Wednesday, July 18, 2007
C.A. Rejects Privacy Challenge to 49ers Security Patdown Policy
By TINA BAY, Staff Writer
Two San Francisco 49ers season ticket holders had no basis for challenging the franchise’s patdown security screening policy, the First District Court of Appeal ruled yesterday.
In a 2-1 decision, Div. Four affirmed the dismissal of a suit by longtime 49ers fans Daniel and Kathleen Sheehan, who alleged that the patdown policy used to screen game goers at Monster Park, formerly Candlestick Park, violated their privacy rights. San Francisco Superior Court Judge James L. Warren, since retired, properly sustained the team’s demurrer to the action and dismissed it without leave to amend, the panel said.
The Sheehans filed sued in December 2005, months after the 49ers instituted patdown screenings for all ticket holders seeking entry to home games. The screening procedures were adopted following the NFL’s promulgation of an inspection policy based on post-Sept. 11 concerns.
In urging franchises to implement security patdowns for the public’s protection, the league noted that NFL stadiums were attractive terrorist targets due to their high-profile nature.
Under the 49ers’ policy, private screeners are tasked with physically inspecting all ticket holders as a condition of entry to the stadium, by running their hands around game goers’ backs and down the sides of their bodies and legs. San Francisco police officers are stationed nearby during the inspections.
The Sheehans, who held 2005 season tickets, alleged that the frisks they underwent before each game at Monster Park that year violated their privacy rights under the state Constitution. They sought to have the 49ers’ patdown policy declared invalid, and to obtain an injunction barring its further application.
The 49ers demurred to the complaint, contending it failed to state a cause of action under California’s privacy initiative, which applies to both private and governmental conduct.
By the time of the demurrer hearing, the 2005 football season had ended, raising the issue of whether the plaintiffs still had standing to sue. In response, the Sheehans amended their complaint to include the fact that they had purchased 2006 season tickets.
By stipulation, the demurrer was applied to the amended pleading. Warren sustained the demurrer after concluding the Sheehans had no reasonable expectation of privacy—and thus no viable claim—concerning the patdown policy.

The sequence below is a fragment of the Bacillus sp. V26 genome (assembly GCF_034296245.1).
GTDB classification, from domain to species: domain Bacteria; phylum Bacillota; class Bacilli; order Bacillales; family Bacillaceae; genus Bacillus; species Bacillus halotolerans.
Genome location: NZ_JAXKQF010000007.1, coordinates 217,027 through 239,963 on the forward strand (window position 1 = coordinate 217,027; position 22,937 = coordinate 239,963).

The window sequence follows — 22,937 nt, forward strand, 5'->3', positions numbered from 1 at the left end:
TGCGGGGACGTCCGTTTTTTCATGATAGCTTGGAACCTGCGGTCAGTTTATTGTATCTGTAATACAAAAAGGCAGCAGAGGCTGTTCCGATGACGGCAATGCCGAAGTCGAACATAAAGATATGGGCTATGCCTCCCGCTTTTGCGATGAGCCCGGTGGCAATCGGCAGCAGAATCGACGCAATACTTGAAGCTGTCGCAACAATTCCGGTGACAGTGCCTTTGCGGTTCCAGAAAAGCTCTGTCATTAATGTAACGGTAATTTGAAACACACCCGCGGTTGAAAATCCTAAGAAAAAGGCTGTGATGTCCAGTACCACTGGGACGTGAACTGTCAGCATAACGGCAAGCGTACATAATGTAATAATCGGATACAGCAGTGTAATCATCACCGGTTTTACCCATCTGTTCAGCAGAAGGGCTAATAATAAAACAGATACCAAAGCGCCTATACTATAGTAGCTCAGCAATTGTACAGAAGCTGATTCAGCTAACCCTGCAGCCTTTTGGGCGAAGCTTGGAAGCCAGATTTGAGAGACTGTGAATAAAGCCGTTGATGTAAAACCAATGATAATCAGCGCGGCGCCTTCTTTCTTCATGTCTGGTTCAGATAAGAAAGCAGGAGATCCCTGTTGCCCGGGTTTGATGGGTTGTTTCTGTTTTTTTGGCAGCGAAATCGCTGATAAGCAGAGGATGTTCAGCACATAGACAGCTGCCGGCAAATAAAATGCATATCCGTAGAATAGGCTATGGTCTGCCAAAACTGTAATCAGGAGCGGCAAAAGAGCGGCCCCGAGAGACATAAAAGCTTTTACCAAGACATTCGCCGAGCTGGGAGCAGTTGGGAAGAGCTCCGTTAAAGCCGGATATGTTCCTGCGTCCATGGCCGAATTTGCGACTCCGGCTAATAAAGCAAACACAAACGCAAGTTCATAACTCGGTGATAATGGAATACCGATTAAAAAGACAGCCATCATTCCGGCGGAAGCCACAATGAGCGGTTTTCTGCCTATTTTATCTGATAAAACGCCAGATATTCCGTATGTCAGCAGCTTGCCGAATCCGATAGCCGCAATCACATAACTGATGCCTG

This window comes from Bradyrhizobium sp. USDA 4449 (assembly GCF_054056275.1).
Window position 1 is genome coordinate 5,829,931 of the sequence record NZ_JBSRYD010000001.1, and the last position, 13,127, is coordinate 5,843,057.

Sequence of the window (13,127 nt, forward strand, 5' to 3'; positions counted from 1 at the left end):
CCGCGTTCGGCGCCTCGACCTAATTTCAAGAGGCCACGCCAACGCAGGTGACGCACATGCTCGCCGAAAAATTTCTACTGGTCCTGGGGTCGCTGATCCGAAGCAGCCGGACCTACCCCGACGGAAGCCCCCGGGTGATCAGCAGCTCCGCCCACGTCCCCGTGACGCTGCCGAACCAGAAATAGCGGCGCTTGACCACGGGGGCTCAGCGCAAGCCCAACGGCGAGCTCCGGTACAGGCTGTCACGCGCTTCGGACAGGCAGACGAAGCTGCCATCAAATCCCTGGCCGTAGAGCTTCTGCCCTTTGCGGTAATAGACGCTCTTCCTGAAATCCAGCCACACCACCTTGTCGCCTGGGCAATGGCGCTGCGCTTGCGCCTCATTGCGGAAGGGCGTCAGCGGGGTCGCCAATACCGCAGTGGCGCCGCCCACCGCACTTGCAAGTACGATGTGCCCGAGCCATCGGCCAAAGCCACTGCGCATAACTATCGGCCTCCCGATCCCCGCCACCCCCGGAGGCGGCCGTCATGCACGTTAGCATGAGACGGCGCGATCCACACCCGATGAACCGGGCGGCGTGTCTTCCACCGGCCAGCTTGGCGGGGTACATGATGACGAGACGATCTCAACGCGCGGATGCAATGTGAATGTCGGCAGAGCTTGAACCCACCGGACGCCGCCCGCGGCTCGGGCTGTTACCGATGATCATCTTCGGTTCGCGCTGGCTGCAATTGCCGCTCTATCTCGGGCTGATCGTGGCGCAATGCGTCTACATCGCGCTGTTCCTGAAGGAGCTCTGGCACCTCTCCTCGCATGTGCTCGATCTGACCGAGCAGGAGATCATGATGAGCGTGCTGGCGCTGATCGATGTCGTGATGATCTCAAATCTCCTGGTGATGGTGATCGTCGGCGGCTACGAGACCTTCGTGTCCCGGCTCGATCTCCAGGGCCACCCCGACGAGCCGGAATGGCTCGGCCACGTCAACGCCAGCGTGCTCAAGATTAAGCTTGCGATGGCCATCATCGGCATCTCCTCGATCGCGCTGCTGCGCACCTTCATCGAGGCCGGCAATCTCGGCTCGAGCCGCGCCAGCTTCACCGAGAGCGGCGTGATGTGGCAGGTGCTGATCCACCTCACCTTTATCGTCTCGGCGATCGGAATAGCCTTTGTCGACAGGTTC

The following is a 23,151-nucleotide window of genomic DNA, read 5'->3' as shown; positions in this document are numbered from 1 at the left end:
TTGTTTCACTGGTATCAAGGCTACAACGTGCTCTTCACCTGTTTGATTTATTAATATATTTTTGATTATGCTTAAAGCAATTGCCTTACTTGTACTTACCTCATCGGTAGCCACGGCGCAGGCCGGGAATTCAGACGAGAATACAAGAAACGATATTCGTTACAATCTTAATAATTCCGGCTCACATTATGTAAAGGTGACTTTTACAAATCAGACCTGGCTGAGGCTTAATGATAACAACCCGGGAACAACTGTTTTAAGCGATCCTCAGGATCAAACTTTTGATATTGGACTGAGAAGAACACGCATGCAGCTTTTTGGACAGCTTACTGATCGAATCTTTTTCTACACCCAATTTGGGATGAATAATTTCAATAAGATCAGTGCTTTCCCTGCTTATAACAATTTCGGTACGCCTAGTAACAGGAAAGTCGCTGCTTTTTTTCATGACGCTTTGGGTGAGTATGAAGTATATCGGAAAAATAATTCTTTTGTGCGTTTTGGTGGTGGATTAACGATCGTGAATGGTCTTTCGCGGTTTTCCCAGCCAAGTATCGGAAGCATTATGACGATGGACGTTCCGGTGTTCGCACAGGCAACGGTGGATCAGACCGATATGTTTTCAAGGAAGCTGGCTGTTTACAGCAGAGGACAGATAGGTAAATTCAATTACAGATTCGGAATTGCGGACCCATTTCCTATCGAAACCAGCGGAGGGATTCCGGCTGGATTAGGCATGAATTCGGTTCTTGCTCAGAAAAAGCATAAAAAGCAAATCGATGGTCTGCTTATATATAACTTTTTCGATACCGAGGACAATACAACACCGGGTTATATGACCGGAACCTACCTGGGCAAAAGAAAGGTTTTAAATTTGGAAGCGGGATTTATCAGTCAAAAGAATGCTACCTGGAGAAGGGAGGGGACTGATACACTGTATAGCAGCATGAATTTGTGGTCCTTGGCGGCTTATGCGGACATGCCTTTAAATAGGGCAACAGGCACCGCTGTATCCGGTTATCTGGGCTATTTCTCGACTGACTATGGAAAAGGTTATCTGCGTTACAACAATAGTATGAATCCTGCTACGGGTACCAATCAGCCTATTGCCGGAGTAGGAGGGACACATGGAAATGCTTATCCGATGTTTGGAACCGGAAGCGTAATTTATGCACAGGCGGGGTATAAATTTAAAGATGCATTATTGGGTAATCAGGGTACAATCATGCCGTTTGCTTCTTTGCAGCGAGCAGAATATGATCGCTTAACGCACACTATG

Through attending the 2005 season games, they had advance notice of the patdown policy and impliedly consented to the patdowns by voluntarily purchasing the 2006 tickets, he ruled.
Writing for the Div. Four majority, Justice Timothy A. Reardon agreed.
The couple clearly had “full notice” that a patdown was a required prior to entering the stadium, he said, concluding:
“By voluntarily re-upping for the next season under these circumstances, rather than opting to avoid the intrusion by not attending the games at Monster Park, the Sheehans impliedly consented to the patdowns.”
No Unconstitutional Condition
Reardon dismissed the plaintiffs’ contention that the patdown placed an unconstitutional condition on entry to the games.
“The inspections in this case were not conducted pursuant to the police power of the state with authority to arrest; rather, they were conducted by private screeners, on behalf of a private entity,” the justice wrote.
The Sheehans thus “had the choice of walking away, no questions asked,” rather than submit to the patdown, he said.
Presiding Justice Ignazio J. Ruvolo concurred in the opinion.
Justice Maria P. Rivera dissented, concluding Warren’s ruling was a clear abuse of discretion.
The fact that the Sheehans in 2005 purchased the following season’s tickets did not amount to consent to the patdown policy, he said.
The jurist explained:
“At least one reasonable inference from this record is that the Sheehans would decide whether to attend the 2006 season games after they had sought a preliminary injunction before the next season began, in which case no consent can be inferred from the purchase of the tickets. [The] Sheehans might also have alleged, as has been pointed out by the Sheehans, that they decided to purchase the next season’s tickets in order to protect their 40-year seniority pending resolution of this action.”
Rivera also took issue with the majority’s view that the Sheehans had no reasonable expectation of privacy since advance notice of the privacy infringement left them with the choice to submit to the patdown or walk away.
“If you are the only game in town, requiring your customers to either submit to a patdown search or walk away does not present the kind of genuine choice upon which the majority’s reasoning is premised,” he said.
In situations where a private actor has an effective monopoly, the majority rule relegates the acceptable norms of privacy intrusions to free market forces, he said.
Lisa Lang, a spokesperson for the 49ers, told the MetNews the team has had “very few complaints” from fans over the past two seasons, in which tens of thousands of patdown security searches have been conducted.
“We feel that this [ruling] substantiates that the 49ers’ use of limited patdown security screening is entirely reasonable and we are being proactive and trying to protect our fans in the best way,” she said.
Security staff are trained to conduct the patdowns properly, Lang added, noting that patdown policies have been implemented by all NFL teams, are used in the NFL playoff games, and have been a part of Super Bowl security since 2002.
The Sheehans’ appellate counsel, from the ACLU Foundation of Northern California and the San Francisco firm of Chapman, Popik & White, could not be reached for comment.
The case is Sheehan v. The San Francisco 49ers, Ltd., 07 S.O.S. 4583.
Copyright 2007, Metropolitan News Company